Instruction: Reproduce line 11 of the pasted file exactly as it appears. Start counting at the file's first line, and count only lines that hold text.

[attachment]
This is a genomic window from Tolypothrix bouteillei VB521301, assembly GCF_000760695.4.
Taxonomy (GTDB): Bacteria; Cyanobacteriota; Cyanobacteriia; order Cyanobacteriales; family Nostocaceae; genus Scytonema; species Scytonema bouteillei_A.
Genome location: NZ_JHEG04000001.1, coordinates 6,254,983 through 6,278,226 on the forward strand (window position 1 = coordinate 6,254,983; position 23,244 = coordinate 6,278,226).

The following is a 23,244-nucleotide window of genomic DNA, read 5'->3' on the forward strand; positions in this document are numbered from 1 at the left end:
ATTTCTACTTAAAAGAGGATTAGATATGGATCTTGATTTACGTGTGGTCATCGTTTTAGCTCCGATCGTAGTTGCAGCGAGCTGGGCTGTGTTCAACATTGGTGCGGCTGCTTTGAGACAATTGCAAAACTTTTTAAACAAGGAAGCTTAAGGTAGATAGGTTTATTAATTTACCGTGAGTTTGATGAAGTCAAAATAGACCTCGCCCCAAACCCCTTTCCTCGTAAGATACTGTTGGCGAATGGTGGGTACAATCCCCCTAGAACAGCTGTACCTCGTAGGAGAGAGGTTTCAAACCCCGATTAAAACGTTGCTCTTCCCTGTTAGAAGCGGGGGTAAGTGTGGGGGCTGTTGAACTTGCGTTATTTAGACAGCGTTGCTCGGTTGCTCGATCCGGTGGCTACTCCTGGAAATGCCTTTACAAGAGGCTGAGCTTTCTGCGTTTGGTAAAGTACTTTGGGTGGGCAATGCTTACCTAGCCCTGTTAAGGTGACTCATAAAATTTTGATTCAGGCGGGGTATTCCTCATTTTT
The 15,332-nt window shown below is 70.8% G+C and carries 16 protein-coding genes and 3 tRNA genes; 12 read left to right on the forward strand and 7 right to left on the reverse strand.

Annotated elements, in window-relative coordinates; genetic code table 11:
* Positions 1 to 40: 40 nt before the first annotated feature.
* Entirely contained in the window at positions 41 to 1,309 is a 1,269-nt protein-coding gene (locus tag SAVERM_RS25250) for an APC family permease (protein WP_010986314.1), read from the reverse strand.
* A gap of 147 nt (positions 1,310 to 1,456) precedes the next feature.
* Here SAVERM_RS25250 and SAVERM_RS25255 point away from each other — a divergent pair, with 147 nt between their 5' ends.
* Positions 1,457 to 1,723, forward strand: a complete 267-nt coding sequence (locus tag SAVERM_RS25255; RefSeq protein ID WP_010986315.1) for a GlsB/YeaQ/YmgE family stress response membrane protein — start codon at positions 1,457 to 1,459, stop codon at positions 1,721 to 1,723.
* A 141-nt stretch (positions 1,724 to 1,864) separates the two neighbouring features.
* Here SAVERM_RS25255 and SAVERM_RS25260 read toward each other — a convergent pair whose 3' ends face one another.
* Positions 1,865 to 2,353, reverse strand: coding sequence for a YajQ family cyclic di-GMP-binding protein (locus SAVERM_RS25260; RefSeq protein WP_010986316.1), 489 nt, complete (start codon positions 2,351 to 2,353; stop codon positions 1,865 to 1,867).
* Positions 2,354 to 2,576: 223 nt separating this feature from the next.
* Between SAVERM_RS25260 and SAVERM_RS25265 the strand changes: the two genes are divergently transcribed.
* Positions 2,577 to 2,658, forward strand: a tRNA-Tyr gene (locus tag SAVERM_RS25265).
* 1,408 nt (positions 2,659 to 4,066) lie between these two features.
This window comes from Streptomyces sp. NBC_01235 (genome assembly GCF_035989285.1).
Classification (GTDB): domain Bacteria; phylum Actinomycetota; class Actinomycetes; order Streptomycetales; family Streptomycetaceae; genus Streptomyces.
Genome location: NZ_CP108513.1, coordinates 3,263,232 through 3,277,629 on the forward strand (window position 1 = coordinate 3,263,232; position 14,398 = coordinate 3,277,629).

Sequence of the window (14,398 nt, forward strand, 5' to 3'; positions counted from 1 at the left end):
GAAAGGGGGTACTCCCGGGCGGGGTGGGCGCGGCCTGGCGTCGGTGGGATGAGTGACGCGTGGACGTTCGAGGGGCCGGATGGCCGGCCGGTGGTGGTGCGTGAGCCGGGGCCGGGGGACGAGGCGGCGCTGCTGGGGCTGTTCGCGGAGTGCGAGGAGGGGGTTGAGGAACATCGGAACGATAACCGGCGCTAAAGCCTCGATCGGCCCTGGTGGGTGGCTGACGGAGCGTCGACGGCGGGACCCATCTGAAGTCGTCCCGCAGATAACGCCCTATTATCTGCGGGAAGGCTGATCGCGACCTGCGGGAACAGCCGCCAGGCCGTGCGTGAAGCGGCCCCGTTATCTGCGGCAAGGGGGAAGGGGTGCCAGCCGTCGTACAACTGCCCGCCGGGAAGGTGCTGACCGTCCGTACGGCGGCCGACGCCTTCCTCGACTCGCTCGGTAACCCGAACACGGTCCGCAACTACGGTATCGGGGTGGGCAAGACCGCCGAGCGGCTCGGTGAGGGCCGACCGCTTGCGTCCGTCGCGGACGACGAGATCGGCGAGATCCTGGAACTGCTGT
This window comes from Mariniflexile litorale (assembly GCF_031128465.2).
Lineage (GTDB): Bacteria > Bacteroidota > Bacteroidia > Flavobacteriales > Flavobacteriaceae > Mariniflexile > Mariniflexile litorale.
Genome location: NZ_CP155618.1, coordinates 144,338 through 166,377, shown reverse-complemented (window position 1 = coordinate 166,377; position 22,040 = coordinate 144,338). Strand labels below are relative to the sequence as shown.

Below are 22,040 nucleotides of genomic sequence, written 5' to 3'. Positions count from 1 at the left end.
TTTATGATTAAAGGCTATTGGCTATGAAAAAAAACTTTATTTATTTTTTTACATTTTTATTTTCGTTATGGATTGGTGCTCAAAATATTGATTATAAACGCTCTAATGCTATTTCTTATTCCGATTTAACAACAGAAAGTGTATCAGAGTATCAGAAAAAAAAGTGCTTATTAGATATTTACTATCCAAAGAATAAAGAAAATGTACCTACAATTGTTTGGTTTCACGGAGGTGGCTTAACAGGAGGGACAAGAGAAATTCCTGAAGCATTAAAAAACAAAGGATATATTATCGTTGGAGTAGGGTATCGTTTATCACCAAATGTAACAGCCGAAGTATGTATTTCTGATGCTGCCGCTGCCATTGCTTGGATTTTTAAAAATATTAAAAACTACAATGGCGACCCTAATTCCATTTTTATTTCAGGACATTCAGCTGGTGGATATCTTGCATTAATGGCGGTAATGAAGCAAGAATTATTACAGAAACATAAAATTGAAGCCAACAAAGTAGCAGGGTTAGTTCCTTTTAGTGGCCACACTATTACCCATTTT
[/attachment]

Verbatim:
* Here SAVERM_RS25250 and SAVERM_RS25255 point away from each other — a divergent pair, with 147 nt between their 5' ends.